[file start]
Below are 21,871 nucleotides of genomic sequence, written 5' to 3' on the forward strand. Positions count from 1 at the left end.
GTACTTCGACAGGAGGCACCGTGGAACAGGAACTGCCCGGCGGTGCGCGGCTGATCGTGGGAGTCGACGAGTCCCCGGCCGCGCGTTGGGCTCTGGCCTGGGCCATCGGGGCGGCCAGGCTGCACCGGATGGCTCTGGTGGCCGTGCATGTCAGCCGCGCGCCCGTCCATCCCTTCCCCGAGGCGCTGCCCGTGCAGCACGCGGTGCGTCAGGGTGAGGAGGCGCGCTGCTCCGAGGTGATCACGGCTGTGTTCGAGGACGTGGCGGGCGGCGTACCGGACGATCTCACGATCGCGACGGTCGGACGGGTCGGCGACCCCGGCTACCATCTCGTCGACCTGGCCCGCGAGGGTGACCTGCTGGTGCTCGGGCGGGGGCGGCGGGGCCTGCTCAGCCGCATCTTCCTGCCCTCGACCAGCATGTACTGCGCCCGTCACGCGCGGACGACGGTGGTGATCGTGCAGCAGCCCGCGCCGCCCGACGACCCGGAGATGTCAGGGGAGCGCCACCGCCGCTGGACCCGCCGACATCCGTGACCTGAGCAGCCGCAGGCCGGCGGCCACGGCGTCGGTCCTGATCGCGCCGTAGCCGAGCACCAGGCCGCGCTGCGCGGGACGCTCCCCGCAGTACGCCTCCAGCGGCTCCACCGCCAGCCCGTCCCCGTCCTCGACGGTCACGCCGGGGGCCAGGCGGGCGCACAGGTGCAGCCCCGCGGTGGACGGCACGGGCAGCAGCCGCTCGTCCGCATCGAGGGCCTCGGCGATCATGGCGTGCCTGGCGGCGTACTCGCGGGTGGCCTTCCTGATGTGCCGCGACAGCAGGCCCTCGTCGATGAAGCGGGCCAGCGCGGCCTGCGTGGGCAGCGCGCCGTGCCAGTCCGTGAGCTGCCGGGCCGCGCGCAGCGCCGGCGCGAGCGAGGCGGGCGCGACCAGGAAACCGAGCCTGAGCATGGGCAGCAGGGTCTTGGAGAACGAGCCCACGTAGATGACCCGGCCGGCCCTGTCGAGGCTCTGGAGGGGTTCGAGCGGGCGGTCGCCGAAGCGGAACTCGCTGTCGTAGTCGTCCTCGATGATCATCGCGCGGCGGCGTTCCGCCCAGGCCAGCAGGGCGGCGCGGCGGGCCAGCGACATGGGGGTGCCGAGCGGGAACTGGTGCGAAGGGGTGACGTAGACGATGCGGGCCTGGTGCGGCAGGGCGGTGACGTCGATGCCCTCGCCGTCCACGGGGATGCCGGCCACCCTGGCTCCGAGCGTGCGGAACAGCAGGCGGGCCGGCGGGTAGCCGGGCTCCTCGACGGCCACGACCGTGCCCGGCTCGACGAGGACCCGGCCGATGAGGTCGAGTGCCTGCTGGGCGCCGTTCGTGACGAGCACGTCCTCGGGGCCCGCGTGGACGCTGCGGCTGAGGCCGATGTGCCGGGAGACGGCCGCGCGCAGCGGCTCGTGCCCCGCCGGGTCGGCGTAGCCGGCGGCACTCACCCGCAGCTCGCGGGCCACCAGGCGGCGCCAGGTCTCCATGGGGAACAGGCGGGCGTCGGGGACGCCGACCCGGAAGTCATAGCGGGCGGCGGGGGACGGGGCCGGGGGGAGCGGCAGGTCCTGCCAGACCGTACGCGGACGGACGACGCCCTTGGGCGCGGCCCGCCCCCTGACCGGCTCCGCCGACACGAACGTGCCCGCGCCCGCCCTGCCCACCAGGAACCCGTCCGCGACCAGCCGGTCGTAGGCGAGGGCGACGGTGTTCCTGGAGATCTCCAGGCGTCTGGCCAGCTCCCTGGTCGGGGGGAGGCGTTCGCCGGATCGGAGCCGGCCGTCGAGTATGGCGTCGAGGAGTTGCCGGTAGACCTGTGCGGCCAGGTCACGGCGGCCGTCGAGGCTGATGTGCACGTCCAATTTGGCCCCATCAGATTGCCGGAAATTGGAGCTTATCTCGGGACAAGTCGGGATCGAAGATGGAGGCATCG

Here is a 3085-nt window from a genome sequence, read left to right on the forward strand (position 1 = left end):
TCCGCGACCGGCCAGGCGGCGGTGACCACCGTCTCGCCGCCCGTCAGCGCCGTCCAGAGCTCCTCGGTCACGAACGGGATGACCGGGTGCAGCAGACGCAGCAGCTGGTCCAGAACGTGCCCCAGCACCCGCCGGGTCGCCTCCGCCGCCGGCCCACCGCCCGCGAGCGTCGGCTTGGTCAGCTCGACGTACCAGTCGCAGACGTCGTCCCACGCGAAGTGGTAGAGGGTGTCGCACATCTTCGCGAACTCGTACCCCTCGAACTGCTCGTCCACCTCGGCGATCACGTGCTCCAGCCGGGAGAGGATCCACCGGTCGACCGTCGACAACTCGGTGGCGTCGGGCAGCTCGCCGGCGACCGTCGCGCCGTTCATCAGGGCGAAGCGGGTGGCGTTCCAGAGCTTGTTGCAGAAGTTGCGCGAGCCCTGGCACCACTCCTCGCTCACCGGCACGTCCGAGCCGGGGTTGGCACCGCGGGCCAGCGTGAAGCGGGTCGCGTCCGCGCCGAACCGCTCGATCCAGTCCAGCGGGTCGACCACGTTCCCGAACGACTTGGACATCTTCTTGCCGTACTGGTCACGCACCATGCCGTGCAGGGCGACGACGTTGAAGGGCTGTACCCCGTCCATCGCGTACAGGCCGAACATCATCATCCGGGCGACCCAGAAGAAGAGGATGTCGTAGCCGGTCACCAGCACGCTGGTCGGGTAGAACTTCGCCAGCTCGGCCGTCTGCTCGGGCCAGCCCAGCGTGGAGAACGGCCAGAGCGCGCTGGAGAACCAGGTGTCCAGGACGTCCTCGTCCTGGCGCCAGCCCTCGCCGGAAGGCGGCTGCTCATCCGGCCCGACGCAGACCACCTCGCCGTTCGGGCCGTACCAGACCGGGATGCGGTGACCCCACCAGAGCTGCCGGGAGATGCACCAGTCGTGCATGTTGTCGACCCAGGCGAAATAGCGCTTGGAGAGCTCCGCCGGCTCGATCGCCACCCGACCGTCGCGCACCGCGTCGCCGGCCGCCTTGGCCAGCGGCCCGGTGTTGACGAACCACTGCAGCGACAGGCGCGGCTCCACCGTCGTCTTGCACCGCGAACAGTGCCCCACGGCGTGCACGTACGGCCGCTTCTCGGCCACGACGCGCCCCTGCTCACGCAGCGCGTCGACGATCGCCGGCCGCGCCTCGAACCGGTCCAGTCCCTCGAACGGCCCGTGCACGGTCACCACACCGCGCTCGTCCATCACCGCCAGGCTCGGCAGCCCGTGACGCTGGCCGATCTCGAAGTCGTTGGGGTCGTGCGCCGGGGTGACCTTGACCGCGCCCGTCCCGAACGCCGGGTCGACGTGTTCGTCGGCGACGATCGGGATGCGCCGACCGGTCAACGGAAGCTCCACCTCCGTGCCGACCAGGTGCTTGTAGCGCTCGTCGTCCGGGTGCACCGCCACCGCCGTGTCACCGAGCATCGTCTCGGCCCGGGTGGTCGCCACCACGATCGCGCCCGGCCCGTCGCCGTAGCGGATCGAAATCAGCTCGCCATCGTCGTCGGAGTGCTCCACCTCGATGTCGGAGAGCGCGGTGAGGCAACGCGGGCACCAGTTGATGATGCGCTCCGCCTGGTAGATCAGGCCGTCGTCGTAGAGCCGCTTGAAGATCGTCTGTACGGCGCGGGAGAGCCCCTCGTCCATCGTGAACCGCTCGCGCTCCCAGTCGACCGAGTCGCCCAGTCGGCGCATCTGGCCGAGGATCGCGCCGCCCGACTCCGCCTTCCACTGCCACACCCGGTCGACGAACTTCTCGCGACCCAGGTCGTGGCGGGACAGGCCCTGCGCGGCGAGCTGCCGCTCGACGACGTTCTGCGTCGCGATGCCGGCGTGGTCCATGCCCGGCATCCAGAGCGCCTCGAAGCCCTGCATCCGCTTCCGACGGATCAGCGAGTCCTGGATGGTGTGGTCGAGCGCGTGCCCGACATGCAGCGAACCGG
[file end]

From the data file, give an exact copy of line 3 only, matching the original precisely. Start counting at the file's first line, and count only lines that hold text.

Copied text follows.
Here is a 3085-nt window from a genome sequence, read left to right on the forward strand (position 1 = left end):